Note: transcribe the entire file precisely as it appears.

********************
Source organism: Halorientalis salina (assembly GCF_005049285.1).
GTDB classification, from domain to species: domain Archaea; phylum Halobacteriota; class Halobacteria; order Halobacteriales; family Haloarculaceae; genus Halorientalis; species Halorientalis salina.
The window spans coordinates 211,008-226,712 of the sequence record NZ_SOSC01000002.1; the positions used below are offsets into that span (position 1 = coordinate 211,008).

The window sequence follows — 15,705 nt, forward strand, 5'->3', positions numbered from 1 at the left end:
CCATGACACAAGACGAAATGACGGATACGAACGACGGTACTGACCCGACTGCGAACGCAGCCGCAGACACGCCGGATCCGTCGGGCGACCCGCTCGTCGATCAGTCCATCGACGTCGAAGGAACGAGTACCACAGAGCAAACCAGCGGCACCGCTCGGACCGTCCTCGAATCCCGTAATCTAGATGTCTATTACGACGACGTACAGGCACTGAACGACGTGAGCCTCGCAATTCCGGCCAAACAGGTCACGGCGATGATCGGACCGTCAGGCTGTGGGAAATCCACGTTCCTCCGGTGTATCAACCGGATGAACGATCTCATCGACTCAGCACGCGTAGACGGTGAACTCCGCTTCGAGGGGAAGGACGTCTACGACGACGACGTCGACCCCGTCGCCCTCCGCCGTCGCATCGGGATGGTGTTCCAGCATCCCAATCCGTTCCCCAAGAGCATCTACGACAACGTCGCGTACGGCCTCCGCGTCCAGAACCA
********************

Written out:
Source organism: Halorientalis salina (assembly GCF_005049285.1).
GTDB classification, from domain to species: domain Archaea; phylum Halobacteriota; class Halobacteria; order Halobacteriales; family Haloarculaceae; genus Halorientalis; species Halorientalis salina.
The window spans coordinates 211,008-226,712 of the sequence record NZ_SOSC01000002.1; the positions used below are offsets into that span (position 1 = coordinate 211,008).

The window sequence follows — 15,705 nt, forward strand, 5'->3', positions numbered from 1 at the left end:
CCATGACACAAGACGAAATGACGGATACGAACGACGGTACTGACCCGACTGCGAACGCAGCCGCAGACACGCCGGATCCGTCGGGCGACCCGCTCGTCGATCAGTCCATCGACGTCGAAGGAACGAGTACCACAGAGCAAACCAGCGGCACCGCTCGGACCGTCCTCGAATCCCGTAATCTAGATGTCTATTACGACGACGTACAGGCACTGAACGACGTGAGCCTCGCAATTCCGGCCAAACAGGTCACGGCGATGATCGGACCGTCAGGCTGTGGGAAATCCACGTTCCTCCGGTGTATCAACCGGATGAACGATCTCATCGACTCAGCACGCGTAGACGGTGAACTCCGCTTCGAGGGGAAGGACGTCTACGACGACGACGTCGACCCCGTCGCCCTCCGCCGTCGCATCGGGATGGTGTTCCAGCATCCCAATCCGTTCCCCAAGAGCATCTACGACAACGTCGCGTACGGCCTCCGCGTCCAGAACCA